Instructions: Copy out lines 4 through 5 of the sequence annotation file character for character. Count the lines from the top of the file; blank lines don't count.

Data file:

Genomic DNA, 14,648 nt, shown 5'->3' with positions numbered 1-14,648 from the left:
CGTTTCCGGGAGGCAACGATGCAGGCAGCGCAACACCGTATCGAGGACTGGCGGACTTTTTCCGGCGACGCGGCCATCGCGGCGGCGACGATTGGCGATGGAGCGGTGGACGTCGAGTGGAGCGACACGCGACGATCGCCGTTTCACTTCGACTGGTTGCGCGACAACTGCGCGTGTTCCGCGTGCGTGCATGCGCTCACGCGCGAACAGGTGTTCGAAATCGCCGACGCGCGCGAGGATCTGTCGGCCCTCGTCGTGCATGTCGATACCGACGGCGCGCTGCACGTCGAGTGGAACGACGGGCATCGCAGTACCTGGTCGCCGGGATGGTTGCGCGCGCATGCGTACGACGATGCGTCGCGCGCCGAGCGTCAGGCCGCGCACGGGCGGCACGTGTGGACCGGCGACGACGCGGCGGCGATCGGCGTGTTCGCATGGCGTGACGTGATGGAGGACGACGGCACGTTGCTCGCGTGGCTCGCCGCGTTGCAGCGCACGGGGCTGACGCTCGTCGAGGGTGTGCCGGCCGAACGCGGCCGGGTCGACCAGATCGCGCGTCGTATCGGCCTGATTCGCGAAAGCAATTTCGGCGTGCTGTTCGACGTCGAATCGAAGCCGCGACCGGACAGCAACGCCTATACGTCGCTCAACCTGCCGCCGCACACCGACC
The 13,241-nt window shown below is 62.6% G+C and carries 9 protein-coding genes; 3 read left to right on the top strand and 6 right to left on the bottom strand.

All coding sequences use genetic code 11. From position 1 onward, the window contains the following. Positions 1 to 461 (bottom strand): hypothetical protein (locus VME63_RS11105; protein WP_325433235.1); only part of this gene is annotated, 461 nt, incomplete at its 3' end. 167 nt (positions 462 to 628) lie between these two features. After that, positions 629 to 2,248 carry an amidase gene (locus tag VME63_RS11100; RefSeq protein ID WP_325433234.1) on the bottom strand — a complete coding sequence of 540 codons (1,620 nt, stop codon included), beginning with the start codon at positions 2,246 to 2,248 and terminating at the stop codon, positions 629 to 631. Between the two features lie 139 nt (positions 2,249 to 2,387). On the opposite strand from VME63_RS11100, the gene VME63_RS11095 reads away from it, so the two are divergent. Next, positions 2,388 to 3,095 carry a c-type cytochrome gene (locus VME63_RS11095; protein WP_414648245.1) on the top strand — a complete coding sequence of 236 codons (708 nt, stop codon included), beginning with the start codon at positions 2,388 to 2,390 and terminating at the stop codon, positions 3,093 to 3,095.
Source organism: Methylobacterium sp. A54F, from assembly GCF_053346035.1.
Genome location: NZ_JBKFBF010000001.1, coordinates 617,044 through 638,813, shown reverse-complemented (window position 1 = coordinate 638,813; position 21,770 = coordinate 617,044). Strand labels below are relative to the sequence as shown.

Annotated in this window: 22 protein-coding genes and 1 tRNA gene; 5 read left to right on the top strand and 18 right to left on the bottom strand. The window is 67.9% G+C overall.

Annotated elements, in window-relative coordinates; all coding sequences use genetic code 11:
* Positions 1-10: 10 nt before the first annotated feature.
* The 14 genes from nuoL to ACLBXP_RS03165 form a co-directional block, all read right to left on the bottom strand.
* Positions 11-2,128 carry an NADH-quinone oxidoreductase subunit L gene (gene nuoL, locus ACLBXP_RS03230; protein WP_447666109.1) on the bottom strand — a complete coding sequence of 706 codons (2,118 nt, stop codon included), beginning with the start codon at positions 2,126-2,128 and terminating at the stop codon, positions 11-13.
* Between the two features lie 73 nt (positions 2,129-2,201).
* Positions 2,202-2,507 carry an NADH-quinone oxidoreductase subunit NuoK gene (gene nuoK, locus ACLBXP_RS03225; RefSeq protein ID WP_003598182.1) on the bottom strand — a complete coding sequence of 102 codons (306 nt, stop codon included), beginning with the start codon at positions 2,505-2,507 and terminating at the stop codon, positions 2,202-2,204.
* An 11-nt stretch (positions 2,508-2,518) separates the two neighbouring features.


All coding sequences use genetic code 11. From position 1 onward, the window contains the following. Positions 1 to 461 (bottom strand): hypothetical protein (locus VME63_RS11105; protein WP_325433235.1); only part of this gene is annotated, 461 nt, incomplete at its 3' end. 167 nt (positions 462 to 628) lie between these two features. After that, positions 629 to 2,248 carry an amidase gene (locus tag VME63_RS11100; RefSeq protein ID WP_325433234.1) on the bottom strand — a complete coding sequence of 540 codons (1,620 nt, stop codon included), beginning with the start codon at positions 2,246 to 2,248 and terminating at the stop codon, positions 629 to 631. Between the two features lie 139 nt (positions 2,249 to 2,387). On the opposite strand from VME63_RS11100, the gene VME63_RS11095 reads away from it, so the two are divergent. Next, positions 2,388 to 3,095 carry a c-type cytochrome gene (locus VME63_RS11095; protein WP_414648245.1) on the top strand — a complete coding sequence of 236 codons (708 nt, stop codon included), beginning with the start codon at positions 2,388 to 2,390 and terminating at the stop codon, positions 3,093 to 3,095.
Source organism: Methylobacterium sp. A54F, from assembly GCF_053346035.1.